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I am trying to set up a task that will start up an .exe every minute.

I have created a Trigger, that when triggered will run the .exe and repeat every minute indefinitely. (I have also tried creating a daily task, the once triggered will repeat every minute for that 1 day).

When I run the task manually, it works as expected, but if I leave the task to reach the 'Next Run Time' instead of it running and updating the 'Last Run Time', the 'Next Run Time' is updated to run a minute later and the 'Last Run Time' remains the same.

I have checked the Task History and there are no new events. Also, I have logging within the specified .exe and it's not showing that it has been run.

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  • Check the event viewer in case it is crashing. It could be running in the background, so you do not start a new instance? Check Task Manager to make sure the exe isn't running
    – Dave
    Jan 15, 2015 at 12:08
  • @Dave It doesn't appear to be running in the background and I can't see any logs in the Event Viewer for the Task Scheduler. Do you know if the .exe has to be in a specific location or something like that?
    – Jack Allen
    Jan 15, 2015 at 14:14
  • No, the .exe can be any where. However, the exe could be crashing or similar so I thought to check event viewer. What is the application? One you wrote or 'other'?
    – Dave
    Jan 15, 2015 at 14:17
  • The .exe is something I have written, although I have run it both on the server from its directory location and also I have manually run the Task in the Scheduler and the .exe runs successfully.
    – Jack Allen
    Jan 15, 2015 at 14:20
  • Does this issue occur when you're logged onto the server?
    – Dave
    Jan 15, 2015 at 14:21

6 Answers 6

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Just in case you trigger the task manually...

I have just come across this same problem on Window 7. I haven't tested it with any other version of Windows.

It seems that repeated tasks are not executed when run manually (right click on a task and then select "Run").

When run manually, the task will run only once and that's it!

This is a trip wire since it's natural that people simply run the task manually right after its creation to check whether it's working as expected.

What you could do, set the trigger to "At startup". After you rebooted the machine, the task should then be in the "Queued" status. This means it will run at the configured interval.

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  • A better solution via @user917170 is to check 'Run task as soon as possible after a scheduled start is missed' with whatever trigger you want (time based, etc). Then it should start running automatically on schedule as expected.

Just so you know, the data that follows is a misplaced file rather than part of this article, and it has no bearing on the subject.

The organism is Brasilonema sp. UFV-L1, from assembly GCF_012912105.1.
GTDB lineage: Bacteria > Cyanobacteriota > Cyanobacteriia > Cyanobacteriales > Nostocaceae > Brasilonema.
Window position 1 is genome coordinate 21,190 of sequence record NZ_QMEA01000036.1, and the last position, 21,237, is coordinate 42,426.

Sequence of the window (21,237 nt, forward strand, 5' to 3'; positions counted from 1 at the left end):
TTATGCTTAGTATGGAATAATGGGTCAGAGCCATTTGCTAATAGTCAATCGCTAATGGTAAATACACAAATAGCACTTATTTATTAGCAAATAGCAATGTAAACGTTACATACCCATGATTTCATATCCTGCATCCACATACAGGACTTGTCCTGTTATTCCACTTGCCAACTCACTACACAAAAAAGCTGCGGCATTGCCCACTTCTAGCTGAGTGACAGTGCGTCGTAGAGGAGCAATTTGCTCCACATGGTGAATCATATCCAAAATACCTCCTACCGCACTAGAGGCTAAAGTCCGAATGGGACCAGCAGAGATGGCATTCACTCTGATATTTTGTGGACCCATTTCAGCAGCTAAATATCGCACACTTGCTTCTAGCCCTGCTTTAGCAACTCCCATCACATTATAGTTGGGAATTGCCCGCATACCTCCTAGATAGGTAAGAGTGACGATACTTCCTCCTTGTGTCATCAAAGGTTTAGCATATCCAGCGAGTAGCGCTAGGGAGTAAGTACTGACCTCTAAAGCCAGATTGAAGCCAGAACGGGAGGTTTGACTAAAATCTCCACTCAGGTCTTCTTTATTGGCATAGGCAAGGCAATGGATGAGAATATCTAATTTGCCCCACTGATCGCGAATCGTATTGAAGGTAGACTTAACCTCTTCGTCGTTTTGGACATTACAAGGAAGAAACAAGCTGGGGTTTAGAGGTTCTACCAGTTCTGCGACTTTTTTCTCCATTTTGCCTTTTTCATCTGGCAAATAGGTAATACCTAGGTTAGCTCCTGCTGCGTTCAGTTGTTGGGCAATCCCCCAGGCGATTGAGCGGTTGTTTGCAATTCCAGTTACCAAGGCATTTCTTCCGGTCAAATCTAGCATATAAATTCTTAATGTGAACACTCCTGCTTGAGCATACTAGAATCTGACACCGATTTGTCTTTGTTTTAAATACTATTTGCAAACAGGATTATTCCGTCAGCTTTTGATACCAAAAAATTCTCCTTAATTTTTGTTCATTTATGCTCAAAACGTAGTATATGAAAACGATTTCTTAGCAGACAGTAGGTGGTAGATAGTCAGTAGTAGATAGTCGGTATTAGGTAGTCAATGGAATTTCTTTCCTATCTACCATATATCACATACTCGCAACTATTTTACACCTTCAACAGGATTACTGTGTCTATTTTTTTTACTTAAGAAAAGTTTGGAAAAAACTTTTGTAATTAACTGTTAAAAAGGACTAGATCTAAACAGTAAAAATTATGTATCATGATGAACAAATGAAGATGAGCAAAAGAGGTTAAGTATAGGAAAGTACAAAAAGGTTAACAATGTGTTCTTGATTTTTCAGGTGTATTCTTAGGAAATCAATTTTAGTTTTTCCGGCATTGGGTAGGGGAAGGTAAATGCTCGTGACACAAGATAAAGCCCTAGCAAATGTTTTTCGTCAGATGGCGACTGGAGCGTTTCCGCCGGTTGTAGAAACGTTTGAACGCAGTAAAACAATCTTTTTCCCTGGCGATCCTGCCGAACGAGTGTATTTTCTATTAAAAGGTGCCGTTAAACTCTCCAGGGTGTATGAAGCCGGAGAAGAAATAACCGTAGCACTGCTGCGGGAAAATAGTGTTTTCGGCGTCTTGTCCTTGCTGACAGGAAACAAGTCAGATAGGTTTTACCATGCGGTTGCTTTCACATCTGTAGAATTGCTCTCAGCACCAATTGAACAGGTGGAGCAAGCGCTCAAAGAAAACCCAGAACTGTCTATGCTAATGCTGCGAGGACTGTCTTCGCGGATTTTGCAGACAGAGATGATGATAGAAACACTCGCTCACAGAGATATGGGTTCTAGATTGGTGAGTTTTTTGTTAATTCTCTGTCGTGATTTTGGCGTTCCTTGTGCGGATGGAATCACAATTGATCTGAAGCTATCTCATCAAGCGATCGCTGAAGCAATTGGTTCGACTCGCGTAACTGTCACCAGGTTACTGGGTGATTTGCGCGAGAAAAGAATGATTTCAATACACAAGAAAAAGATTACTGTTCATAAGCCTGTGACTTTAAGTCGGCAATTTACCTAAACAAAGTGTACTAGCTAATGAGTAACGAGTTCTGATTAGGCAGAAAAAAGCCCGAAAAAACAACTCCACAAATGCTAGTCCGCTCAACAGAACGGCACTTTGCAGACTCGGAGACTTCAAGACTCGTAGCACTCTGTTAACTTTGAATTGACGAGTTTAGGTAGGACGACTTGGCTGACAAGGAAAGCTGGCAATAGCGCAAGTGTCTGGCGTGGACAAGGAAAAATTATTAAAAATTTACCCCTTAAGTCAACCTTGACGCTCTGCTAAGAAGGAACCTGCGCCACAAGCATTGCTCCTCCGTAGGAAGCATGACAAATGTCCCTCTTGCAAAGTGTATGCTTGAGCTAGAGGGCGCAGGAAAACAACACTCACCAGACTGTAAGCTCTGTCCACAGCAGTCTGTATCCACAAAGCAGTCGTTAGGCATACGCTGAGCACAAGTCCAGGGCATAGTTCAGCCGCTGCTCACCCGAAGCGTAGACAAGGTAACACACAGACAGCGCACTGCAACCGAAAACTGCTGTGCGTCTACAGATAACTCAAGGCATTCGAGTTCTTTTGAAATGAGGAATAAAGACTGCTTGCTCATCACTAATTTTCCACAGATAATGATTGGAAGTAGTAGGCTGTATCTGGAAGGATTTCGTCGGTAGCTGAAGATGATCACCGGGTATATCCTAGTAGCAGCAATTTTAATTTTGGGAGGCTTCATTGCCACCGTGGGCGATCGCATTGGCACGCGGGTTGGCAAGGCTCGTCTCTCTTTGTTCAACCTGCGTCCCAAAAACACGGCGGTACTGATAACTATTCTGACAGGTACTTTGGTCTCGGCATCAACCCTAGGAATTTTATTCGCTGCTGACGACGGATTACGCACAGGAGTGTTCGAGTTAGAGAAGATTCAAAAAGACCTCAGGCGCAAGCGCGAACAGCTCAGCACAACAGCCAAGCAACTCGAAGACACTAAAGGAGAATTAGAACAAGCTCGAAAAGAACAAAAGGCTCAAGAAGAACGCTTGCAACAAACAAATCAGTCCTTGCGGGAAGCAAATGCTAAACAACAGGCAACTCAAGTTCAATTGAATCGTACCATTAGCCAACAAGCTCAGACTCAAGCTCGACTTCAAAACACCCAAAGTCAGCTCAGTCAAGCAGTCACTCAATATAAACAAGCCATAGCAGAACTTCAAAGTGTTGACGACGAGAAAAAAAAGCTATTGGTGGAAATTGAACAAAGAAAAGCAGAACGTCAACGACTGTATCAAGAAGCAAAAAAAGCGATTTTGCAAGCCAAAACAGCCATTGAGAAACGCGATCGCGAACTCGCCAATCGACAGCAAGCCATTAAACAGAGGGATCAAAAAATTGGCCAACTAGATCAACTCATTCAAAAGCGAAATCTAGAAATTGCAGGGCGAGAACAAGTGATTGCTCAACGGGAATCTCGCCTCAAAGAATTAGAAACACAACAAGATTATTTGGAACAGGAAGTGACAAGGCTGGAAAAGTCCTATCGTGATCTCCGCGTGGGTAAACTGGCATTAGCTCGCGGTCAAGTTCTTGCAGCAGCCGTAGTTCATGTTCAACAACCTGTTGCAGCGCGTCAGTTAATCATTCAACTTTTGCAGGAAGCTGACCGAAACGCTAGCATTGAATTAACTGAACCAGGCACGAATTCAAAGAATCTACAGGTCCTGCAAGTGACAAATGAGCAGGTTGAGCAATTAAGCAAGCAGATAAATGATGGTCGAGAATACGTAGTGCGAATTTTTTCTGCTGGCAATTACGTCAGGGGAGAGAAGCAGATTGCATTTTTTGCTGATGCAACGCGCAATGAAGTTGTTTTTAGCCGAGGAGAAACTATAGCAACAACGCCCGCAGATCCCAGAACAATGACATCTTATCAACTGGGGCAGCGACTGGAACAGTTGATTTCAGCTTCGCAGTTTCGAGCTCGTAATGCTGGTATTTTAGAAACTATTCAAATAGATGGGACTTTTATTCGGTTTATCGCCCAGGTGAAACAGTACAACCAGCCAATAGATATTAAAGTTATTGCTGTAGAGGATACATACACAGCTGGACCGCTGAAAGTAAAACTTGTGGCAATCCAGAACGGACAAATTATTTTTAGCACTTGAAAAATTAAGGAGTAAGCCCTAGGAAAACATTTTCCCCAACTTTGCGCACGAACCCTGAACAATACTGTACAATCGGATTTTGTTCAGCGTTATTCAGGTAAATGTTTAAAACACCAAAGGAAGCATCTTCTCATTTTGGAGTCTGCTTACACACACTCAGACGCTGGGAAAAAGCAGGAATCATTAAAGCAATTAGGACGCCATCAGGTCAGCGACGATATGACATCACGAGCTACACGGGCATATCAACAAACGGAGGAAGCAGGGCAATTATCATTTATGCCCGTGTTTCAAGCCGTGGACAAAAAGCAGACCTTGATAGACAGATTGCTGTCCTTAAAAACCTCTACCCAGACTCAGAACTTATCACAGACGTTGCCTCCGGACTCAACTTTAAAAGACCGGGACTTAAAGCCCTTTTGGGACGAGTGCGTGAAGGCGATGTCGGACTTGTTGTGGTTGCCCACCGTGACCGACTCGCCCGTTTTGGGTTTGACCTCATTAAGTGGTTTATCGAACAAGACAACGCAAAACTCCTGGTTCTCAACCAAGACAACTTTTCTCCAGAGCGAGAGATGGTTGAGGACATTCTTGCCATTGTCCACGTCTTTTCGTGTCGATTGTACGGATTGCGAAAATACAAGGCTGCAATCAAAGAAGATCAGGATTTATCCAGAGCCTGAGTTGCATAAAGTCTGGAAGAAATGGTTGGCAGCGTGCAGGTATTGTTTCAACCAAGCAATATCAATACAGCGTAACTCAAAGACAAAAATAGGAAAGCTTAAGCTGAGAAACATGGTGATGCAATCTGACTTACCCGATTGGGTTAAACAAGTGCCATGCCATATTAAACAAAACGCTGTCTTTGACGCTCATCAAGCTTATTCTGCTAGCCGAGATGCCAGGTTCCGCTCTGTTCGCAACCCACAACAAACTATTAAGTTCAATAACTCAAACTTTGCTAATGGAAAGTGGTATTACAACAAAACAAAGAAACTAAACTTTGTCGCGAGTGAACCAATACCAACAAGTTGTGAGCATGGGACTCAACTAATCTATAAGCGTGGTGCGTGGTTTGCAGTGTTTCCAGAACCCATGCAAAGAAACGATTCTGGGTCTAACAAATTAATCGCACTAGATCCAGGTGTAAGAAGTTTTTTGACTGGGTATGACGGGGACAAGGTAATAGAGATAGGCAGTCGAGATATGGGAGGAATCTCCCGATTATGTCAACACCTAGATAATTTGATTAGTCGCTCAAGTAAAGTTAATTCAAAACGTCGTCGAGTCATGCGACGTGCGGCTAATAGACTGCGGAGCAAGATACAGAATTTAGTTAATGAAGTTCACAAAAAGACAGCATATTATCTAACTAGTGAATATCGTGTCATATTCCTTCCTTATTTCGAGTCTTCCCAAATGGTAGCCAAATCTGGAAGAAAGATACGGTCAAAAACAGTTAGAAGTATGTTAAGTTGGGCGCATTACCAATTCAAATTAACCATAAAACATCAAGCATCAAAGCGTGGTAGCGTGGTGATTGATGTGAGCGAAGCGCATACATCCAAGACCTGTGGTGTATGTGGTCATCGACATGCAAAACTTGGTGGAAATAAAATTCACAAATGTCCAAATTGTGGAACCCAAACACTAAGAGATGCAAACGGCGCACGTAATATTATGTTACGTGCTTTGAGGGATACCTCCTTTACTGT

– drzaus
    Feb 11, 2019 at 13:58
  • This is not correct. Repeated tasks work well even on a manual start if the start date and time of the Trigger is set prior to the manual start date and time. See answer of IdontCareAboutReputationPoints. Even the prior suggestion does not start the series otherwise.
    – sdittmar
    Jun 26, 2020 at 7:41
  • @sdittmar This is not incorrect. It's a different way of addressing the problem.
    – quat
    Jun 29, 2020 at 22:09
  • A task scheduled with the auto-repeat feature will continue running on auto-repeat even if the user starts it manually at any point. What DOES kill the auto-repeat feature is modifying the task's trigger (in my case it was changing the auto-repeat period).
    – alex_223
    Nov 22 at 2:54
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The correct way to set this up is to set the start time any time in the past, then select "Run task as soon as possible after a scheduled start is missed" in the Settings tab.

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I ran into this problem me too, I was able to solve it by setting the start date and time one or two minutes ahead of the time of making the task to trigger the action and start repeating it as configured.

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  • This here is the correct answer when using a manual start. The repeat series will only trigger when the start date/time of the Trigger is set prior to the manual start - which makes sense, doesn't it? When you set up a new task you often use a date in the future. That is why I also run into the same problem as the OP. This answer solved it.